On the flip side our fosters show a strength of character because they are moved from what they know (no matter how good or bad a situation) to a totally new place. How many of us would accept, with grace, being moved from our homes into a strange new place with 5 other people we did not know and yet be asked to function as part of that group immediately? Probably to be honest none of us can say we could do that. Yet that is exactly what we ask of a new foster dog, and they cope with the changes presented to them with such amazing adaptability. Some need more time than others, but they cope.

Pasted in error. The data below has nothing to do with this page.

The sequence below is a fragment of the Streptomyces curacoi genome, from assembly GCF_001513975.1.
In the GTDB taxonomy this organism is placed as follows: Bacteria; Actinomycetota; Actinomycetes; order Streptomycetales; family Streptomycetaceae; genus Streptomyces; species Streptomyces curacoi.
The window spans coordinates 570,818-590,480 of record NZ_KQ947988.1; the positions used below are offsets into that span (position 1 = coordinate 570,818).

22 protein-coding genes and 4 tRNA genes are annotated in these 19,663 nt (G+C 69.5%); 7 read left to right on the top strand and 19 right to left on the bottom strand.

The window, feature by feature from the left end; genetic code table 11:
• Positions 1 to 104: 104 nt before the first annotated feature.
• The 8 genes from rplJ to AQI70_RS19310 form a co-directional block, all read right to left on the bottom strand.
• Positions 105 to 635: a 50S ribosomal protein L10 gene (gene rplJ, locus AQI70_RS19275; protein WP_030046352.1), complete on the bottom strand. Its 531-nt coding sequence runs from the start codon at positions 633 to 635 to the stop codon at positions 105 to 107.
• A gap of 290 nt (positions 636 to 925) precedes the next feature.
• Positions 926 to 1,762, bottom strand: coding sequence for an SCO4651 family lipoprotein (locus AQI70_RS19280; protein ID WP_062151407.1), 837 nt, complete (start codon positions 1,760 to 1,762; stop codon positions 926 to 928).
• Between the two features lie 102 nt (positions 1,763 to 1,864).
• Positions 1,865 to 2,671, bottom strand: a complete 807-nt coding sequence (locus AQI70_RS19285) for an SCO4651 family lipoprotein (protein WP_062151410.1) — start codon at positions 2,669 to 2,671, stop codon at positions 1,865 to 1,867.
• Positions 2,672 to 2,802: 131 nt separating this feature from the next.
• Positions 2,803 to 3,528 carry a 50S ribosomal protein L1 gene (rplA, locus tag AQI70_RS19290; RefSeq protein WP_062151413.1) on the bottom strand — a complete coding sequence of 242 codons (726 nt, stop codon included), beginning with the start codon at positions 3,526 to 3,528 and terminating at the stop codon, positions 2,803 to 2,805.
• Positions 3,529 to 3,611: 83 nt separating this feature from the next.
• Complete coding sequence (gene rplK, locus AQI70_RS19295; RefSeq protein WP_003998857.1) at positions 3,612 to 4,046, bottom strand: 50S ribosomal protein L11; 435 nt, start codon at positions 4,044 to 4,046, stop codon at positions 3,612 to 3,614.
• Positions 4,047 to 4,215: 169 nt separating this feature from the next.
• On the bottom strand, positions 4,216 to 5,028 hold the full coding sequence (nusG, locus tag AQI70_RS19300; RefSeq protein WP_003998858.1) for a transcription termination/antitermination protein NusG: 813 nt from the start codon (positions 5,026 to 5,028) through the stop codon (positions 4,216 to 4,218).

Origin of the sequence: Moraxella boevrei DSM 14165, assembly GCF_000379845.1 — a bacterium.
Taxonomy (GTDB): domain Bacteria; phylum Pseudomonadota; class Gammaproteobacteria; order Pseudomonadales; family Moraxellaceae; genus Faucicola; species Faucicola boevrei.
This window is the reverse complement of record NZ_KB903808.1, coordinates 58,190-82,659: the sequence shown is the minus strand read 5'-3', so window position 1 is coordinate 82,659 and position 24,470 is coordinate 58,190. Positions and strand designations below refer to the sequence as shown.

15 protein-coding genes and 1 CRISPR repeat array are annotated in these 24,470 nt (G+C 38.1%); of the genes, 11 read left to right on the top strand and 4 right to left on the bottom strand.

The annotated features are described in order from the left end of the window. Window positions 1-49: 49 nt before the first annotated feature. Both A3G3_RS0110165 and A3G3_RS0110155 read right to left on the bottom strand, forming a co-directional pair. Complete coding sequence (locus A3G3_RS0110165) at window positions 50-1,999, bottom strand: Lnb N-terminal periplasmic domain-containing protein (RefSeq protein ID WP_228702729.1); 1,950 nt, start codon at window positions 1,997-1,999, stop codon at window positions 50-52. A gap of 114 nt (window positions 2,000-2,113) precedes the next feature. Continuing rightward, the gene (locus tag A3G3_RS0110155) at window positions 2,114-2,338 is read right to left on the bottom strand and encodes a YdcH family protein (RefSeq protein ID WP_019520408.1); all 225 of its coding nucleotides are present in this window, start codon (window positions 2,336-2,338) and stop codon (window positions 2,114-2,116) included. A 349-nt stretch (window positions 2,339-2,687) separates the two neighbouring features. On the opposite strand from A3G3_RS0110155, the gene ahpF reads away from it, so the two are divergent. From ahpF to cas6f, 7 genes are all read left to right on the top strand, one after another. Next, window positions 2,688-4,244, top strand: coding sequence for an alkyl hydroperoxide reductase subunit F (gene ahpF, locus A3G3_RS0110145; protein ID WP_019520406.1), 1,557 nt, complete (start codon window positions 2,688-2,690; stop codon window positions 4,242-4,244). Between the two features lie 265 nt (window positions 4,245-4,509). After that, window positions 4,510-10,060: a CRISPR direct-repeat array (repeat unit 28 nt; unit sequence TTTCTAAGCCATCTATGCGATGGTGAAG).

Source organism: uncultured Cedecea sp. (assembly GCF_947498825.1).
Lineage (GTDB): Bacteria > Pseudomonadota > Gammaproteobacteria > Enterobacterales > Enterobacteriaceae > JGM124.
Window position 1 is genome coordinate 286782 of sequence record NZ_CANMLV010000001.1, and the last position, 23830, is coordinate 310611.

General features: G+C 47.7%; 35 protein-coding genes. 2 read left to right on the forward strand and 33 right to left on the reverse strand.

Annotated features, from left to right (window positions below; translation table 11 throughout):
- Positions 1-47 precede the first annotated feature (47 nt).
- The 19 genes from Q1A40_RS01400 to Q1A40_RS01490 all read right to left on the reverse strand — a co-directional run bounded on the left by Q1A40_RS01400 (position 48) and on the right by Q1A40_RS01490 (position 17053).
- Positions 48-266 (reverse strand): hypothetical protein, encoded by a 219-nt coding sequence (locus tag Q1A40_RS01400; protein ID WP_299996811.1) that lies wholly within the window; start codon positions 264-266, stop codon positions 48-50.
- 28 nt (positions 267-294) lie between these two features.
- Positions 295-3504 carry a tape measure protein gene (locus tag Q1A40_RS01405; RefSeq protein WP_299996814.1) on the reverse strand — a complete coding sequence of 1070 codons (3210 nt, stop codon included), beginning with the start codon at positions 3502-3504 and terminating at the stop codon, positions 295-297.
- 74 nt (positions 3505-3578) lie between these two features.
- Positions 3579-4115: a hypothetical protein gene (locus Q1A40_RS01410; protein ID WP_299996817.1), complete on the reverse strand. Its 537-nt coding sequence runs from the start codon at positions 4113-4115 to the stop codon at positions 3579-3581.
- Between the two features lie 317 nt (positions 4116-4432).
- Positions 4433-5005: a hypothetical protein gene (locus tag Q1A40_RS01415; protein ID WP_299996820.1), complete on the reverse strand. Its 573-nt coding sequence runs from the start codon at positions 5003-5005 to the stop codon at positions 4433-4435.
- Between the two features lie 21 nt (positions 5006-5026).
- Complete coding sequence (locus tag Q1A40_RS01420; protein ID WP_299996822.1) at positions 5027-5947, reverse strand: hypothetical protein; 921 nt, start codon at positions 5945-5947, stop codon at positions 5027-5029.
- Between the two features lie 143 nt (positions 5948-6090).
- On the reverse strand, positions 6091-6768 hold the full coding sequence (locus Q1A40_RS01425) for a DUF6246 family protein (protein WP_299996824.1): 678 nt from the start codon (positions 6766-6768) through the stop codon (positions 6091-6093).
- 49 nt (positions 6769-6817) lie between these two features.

Fostering is a change for both the foster home and the incoming dog. It requires trust and time on both sides. In the process we ask more of our own dogs than the average home does. And when the time comes that a forever home is found for the foster dog there are tears as goodbyes are said. Foster homes understand it will be emotional, yet they put themselves in vulnerable positions to help a dog in need. They have become attached as have their dogs to the new friend in the house. The pack order is shifted once again and the foster family’s household has to adjust to the change. Being a foster home is not easy, but it is gratifying to see how a foster dog blossoms with care and help. Being a foster home is not easy but it is proof that we have room to care for more than our own.